By Timothy Cox
County commissioners in Mercer and Auglaize counties issued a disaster declaration they hope will pave the way for state and federal assistance to help recover from this week's epic ice storm.
Although most rural roads remain passable, many are at least partially blocked by tree limbs, power lines and other debris. Some township roads remain ice-covered and hazardous. The Mercer County Sheriff's Office asked the public to refrain from driving after dark, but there was a lot of activity around Celina Thursday evening.
"In the event you encounter power lines or water upon the roadway, you are urged to turn around and find an alternate route," said a news release from Sheriff Jeff Grey's office. "Driving through a power line or into water can be hazardous or even fatal."
Only one Mercer County road remained closed this morning -- state Route 219 east of Montezuma.
Following the commissioners' early morning disaster declaration, Gov. Bob Taft added Mercer, Auglaize and 12 other counties to an original disaster declaration made following the Dec. 23 snowstorm that paralyzed the Miami Valley. Mercer County was on the fringe of that storm and was not included in the first disaster declaration. Taft eventually will ask President Bush to support the disaster declaration and make federal assistance available to local governments and citizens.
"What we really need is the presidential declaration," Mercer County Emergency Management Director Wanda Dicke said. "That would get some aid in here."
Until Bush acts, local governments still can draw on state resources and equipment to help recover from the icy mess.
"We will continue coordinating missions and operations to assist local governments in helping people recover from these storms as quickly as possible," said Dale Shipley, executive director of the Ohio Emergency Management Agency.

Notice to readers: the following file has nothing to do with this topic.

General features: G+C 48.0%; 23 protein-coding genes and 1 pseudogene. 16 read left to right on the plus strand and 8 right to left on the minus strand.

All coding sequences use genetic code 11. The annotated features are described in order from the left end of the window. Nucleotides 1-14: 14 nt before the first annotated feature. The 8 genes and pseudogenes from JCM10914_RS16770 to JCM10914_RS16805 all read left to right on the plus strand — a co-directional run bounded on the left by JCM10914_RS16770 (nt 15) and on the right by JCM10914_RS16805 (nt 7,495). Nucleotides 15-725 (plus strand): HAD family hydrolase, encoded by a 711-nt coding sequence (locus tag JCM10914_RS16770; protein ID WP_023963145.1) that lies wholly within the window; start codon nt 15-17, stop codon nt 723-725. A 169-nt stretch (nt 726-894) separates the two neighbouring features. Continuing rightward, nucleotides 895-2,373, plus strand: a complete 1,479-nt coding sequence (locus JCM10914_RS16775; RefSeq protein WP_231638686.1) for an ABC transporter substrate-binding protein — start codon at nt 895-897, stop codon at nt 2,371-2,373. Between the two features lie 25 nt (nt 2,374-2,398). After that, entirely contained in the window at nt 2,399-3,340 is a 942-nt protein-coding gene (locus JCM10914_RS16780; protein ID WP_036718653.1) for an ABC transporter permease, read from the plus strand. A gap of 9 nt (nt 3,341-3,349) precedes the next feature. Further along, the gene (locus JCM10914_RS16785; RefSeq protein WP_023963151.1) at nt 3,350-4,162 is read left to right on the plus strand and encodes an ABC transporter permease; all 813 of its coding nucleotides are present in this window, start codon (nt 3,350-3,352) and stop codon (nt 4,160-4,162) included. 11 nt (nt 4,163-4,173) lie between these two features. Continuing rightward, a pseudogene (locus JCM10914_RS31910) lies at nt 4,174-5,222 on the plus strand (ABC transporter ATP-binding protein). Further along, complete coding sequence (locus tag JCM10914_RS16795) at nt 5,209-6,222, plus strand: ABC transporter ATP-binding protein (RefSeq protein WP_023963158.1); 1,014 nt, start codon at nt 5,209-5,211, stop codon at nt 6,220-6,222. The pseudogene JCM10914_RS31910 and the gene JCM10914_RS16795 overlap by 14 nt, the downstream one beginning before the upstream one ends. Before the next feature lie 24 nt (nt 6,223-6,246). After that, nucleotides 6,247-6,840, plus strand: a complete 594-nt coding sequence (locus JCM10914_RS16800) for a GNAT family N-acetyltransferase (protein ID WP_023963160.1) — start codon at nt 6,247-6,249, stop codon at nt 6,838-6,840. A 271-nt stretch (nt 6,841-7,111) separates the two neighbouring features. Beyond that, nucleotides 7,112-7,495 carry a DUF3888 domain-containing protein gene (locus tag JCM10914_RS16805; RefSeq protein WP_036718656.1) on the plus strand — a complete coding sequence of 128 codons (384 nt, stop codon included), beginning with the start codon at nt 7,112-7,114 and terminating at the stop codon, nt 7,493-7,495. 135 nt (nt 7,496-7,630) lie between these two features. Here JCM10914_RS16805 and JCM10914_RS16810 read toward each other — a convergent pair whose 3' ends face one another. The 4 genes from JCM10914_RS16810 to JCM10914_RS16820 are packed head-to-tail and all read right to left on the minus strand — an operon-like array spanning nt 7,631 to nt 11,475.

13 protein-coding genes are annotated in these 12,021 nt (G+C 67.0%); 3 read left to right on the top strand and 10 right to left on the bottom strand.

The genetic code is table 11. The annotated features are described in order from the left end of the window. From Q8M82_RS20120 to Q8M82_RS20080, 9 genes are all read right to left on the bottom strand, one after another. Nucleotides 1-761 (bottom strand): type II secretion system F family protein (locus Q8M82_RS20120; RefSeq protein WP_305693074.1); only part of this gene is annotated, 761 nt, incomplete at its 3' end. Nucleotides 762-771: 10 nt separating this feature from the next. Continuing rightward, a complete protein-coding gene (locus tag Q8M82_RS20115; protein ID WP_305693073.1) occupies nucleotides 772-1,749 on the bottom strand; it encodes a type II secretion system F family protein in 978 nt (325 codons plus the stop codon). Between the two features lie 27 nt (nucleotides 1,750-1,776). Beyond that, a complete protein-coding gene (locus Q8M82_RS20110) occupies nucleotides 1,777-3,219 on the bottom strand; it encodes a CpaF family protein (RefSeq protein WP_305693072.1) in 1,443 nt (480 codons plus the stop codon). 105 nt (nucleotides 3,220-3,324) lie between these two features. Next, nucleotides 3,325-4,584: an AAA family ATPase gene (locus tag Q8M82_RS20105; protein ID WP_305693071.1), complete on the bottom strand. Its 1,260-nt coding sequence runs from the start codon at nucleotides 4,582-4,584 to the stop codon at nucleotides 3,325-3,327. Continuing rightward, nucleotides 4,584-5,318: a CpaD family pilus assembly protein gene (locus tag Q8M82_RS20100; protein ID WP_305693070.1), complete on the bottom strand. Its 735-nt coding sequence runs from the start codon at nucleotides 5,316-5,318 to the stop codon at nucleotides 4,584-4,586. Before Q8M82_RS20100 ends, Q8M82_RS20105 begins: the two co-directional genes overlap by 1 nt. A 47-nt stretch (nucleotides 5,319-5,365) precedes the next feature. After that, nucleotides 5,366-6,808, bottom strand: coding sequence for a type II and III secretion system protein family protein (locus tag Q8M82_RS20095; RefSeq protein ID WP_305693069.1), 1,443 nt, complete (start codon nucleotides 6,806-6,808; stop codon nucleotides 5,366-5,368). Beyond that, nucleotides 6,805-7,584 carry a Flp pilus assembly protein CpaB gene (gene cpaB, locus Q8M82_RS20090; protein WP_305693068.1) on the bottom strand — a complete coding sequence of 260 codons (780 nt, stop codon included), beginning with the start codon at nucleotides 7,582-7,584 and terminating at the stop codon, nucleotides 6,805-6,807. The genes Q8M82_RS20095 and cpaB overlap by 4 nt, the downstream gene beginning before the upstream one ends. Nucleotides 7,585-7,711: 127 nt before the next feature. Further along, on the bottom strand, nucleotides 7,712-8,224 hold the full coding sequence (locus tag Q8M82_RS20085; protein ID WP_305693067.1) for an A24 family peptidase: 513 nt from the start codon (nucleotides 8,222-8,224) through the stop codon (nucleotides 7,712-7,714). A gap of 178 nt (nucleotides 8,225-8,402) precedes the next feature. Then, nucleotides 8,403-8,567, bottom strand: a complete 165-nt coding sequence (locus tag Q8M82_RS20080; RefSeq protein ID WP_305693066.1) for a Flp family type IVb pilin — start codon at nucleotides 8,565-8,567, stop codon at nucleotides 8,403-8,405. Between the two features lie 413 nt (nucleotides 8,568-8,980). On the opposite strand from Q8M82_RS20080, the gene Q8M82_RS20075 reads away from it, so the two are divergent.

Several area state lawmakers, including Sen. Jim Jordan, R-Urbana, Rep. Keith Faber, R-Celina, and Derrick Seaver, R-Minster, had urged Taft to intervene in a letter earlier Thursday.
"This area of the state has been hardest hit by the recent ice storms," Faber said. "We are asking Gov. Taft to not leave the hundreds of thousands of Ohioans who have been impacted by this storm out in the cold."
Area officials also are closely watching tonight's weather. The National Weather Service is predicting some light freezing rain for the area.
"They think it's gointg to be pretty minor," Dicke said of tonight's anticipated frozen precipitation. "It's not expected to be of major consequence. It will probably scare people though."
Several state agencies are involved in disaster relief services. Ohio Department of Transportation crews are clearing debris from roads, Ohio Environmental Protection Agency officials are testing drinking water in flooded areas and the Public Utilities Commission continues to monitor the power situation statewide as nearly 250,000 Ohioans still are without power.
The Ohio Department of Agriculture also has its hands full with the disaster. Two meat packing plants, including one in Darke County, are closed due to flooding while a third is without power. Dairy farmers in Holmes County reportedly are struggling due to the loss of power.